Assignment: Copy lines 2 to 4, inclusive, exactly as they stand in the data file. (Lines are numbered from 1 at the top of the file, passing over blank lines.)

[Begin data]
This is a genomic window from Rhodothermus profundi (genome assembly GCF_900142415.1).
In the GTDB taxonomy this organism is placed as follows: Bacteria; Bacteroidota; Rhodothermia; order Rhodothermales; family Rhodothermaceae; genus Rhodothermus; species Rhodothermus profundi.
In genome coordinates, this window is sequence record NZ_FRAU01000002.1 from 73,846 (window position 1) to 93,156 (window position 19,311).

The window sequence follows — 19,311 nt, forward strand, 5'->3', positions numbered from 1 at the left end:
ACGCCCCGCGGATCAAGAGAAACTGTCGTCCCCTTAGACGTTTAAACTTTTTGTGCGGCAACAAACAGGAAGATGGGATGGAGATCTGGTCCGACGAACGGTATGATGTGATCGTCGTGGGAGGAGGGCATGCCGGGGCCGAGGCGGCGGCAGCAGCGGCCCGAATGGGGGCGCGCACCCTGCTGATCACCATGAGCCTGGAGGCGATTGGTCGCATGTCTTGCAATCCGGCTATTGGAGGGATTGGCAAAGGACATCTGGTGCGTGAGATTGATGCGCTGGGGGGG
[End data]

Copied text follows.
In the GTDB taxonomy this organism is placed as follows: Bacteria; Bacteroidota; Rhodothermia; order Rhodothermales; family Rhodothermaceae; genus Rhodothermus; species Rhodothermus profundi.
In genome coordinates, this window is sequence record NZ_FRAU01000002.1 from 73,846 (window position 1) to 93,156 (window position 19,311).

The window sequence follows — 19,311 nt, forward strand, 5'->3', positions numbered from 1 at the left end: